Finding my Contemporaries

Education should be a journey.  I’m a firm believer in the ideas of John Dewey and am grateful that Green Mountain has given me a program based on those principles.  The progressive program at Green Mountain is a self-directed learning experience that allows you to explore disciplines, programs, and thought systems with fluidity and ease.  One of the largest components of this program is the senior capstone course, a twelve credit independent study with a curriculum dictated by the student and approved by a committee of faculty from across the academic programs.

My course of study up to this point has been focused on the creative arts and philosophy.  After my travels to Italy, living in a castle and working on a vineyard, I fell in love with the world of writing – the authors, experiences, journeys, characters, and language all hold so much weight in a world based on communication. 

This has lead me to my senior study – a twelve credit exploration involving the works of Dante, Pound, Galileo, Hemingway, Stoneback, and other histories or biographies of countless authors, all communicating.  I read poetry, prose, historical accounts, primary and secondary sources, all while responding in my own poetic verse and crafting a literary journey through these men and women.  They have become contemporaries.  They have become friends, in a weird, pseudo-hermit way.  My days are filled with reading while my nights consist of tapping away on my little Brother Charger 11 typewriter, trying to make sense of what I’ve learned – trying to connect and weave webs throughout all of academia.  This will eventually lead to a 70+ page publication cataloguing thoughts, experiences, and choices made by the authors, including myself.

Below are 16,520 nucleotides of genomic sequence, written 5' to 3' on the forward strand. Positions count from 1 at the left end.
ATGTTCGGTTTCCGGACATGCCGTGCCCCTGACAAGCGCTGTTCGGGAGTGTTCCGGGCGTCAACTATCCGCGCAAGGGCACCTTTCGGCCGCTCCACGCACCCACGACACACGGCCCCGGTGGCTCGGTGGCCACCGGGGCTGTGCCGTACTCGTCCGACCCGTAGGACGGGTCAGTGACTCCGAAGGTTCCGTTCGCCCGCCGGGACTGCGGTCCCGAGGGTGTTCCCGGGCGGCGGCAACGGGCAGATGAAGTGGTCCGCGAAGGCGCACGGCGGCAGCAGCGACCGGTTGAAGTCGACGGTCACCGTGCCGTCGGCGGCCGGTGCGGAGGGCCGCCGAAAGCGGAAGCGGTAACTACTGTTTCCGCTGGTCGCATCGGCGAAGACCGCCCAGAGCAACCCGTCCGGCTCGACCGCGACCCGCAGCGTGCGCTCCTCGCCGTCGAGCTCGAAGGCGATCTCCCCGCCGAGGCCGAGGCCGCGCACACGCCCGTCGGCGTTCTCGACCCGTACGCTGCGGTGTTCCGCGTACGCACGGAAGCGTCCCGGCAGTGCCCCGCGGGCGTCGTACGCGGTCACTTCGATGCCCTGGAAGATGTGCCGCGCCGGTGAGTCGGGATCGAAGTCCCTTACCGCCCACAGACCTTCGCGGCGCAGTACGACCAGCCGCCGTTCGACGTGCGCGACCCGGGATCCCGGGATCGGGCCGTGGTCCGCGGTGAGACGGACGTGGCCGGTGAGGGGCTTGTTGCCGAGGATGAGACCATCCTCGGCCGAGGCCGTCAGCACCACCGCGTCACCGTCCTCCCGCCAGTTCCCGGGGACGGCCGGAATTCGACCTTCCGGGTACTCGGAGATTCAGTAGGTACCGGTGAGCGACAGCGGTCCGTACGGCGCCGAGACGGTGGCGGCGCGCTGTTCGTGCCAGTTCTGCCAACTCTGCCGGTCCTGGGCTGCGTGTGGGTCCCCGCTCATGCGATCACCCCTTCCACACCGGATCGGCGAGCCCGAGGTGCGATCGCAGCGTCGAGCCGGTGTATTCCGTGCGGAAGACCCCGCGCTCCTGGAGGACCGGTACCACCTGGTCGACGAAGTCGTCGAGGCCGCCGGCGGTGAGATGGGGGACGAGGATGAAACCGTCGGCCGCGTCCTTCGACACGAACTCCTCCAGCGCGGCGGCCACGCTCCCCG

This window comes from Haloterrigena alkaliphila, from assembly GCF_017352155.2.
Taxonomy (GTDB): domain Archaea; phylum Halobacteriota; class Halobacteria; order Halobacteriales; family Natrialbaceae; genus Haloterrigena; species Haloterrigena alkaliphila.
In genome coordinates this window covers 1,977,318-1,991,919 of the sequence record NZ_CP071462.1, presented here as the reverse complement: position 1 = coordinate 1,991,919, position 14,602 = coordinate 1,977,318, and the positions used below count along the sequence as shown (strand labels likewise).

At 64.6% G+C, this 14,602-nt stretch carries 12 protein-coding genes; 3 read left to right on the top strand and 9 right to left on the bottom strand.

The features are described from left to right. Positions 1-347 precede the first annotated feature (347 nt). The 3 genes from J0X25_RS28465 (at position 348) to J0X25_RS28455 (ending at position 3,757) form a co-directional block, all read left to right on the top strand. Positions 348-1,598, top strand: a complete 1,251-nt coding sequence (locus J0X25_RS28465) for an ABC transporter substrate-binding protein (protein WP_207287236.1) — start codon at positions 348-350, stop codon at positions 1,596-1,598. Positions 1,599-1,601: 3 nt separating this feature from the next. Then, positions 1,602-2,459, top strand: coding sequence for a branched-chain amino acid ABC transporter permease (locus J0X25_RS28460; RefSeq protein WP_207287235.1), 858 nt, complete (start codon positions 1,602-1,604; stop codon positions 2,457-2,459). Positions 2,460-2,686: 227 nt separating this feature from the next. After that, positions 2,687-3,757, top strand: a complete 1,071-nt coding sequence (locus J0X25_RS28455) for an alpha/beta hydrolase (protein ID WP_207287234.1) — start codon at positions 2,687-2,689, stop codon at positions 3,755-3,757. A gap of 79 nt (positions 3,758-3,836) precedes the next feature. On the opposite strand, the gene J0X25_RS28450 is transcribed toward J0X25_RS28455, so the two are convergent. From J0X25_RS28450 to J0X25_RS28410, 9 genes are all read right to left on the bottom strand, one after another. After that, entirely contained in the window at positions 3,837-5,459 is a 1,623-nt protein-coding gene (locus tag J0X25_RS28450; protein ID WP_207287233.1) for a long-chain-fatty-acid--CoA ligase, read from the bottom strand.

Imagine, as an undergraduate, having an experience of being able to pen your own book, as coursework!  Through steady meetings with my advisor and multiple vetting processes per week, the load is challenging and rewarding, and the product will be a culmination of all of my experiences at GMC – is there a better way to end four years? I think not.  

-Ernest Klepeis


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